I sink into the floor whenever I have to write a bio. When it’s all over, my sentiments are either that I’ve said too much, as in last year’s bio, or that I haven’t said enough, as in this one. Nevertheless, here goes.
I am Akilah t’Zuberi. In alphabetical order, and not of importance, I am an advocate for a New Earth, an artist, aunt, companion, friend, gardener, grandmother, a great-grandmother, mother, overbearing mamasita at times, a neighbor, sister and writer.
My main focus is the examination of the impact of the belief in working and earning, a belief whose complexity and magnitude I did not fathom 6 years ago. The publication of 16 Mondays- for people who hate their jobs, a book that assists employees in uncovering the roots of workplace misery and disengagement, served as the inspiration (and motivation) for a holistic or global, a word I prefer using now, approach to understanding our relationship with jobs, the workplace and earning a living. I continue to direct attention to the primary role of consciousness in the maintenance of any and all beliefs, not simply working and earning.
There is a place, however, beyond the misery that informs our daily lives, in and/or outside of the workplace. It’s a place that I have come to allow myself to imagine and envision, out-loud, in my writings, a place that we are calling the New Earth. In the context of the workplace, it is a shift from working and earning, to co-creating, gifting and sharing. It’s my intention in The Call, Rap & RealTalk to inspire readers to join me and countless others in a journey to create a New Earth Narrative.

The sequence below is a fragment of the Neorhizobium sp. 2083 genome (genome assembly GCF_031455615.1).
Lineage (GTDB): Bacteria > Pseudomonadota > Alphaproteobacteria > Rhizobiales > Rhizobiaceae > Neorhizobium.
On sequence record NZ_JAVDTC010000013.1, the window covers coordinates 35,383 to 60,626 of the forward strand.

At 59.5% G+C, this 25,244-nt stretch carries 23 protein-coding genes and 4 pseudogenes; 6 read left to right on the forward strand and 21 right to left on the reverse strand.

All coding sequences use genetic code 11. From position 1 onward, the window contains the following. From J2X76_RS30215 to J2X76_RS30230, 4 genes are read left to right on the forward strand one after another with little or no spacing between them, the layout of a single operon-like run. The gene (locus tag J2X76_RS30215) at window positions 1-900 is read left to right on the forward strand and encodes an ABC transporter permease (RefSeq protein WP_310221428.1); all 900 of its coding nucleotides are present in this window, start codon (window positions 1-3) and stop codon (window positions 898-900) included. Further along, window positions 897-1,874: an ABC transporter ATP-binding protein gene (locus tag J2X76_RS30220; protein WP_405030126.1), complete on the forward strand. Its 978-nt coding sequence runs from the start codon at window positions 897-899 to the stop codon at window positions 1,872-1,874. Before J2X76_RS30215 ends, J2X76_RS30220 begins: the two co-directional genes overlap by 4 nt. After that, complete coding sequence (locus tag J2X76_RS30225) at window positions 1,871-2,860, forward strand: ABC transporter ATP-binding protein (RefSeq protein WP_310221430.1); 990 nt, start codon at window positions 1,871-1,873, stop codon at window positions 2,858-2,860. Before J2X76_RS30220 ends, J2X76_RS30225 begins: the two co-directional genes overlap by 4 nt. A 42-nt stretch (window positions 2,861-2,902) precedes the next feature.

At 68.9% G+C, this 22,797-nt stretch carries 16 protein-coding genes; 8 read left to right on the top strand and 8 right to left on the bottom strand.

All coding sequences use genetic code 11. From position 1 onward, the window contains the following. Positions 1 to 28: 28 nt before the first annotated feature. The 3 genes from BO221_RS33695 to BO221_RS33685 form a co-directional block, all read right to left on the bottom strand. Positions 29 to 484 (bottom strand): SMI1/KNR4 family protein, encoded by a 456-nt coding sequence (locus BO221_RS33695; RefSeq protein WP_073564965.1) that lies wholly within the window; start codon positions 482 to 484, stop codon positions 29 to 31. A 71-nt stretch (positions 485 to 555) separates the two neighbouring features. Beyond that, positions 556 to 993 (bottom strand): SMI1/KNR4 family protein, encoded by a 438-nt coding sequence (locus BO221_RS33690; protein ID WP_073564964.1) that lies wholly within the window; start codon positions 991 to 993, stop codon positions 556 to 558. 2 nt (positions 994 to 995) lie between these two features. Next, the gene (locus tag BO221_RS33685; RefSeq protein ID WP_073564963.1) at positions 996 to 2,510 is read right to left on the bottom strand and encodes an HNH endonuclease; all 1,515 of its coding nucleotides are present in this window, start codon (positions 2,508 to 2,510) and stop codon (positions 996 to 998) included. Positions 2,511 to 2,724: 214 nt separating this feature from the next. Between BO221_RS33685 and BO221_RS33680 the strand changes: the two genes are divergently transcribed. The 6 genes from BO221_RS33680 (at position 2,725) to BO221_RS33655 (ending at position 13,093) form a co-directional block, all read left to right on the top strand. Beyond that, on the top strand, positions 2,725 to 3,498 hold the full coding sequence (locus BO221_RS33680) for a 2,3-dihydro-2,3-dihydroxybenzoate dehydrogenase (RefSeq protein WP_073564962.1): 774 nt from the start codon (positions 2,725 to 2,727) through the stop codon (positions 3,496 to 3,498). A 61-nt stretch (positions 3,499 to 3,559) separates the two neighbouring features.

Aside from writing and spending time with family, devoting space and time to my art is paramount. Gardening, those precious 6 months out of the year, is my soul’s healing balm, my respite from summer’s dreaded heat and humidity. There is no disaster or internal discomfort that an hour or two in the garden cannot address.
I continue to release any resistance to the gravitational pull of monastic life. I never imagined the many internal disruptions to peace that I must navigate, the challenges on any given day that range from the gnawing, emotional pain of unhealed wounds to the call to accept the unacceptable. I pay far less attention to separative rituals and routines: no longer do I carve out time for meditation since discovering that it is the nature of who we are. And while I abhor schedules, I cannot dispense with them, just yet. They provide the guidance I so desperately need when I become overwhelmed by what I delude myself into thinking that I can accomplish in one day.
And I just celebrated my sixty-third birthday. What were once fine, benign lines around my eyes have become alarmingly visible and a clarion call for damage control. It is what it is.